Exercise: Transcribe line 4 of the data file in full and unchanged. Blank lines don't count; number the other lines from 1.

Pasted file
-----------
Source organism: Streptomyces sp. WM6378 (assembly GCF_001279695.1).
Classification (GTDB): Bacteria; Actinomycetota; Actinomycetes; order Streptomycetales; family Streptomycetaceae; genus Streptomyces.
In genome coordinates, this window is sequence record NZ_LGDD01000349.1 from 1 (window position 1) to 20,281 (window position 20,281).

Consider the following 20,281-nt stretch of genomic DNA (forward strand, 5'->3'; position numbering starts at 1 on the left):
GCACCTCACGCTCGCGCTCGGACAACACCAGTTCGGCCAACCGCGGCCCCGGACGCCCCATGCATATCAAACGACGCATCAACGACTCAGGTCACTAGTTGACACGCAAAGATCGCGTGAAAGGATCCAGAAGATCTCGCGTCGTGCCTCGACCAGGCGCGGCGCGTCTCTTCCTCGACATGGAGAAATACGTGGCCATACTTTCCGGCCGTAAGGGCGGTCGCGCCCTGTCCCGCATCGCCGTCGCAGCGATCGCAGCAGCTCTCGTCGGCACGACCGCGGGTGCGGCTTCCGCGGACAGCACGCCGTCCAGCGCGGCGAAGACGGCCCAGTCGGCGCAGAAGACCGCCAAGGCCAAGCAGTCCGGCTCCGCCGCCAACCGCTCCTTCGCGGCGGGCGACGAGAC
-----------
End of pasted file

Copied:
Consider the following 20,281-nt stretch of genomic DNA (forward strand, 5'->3'; position numbering starts at 1 on the left):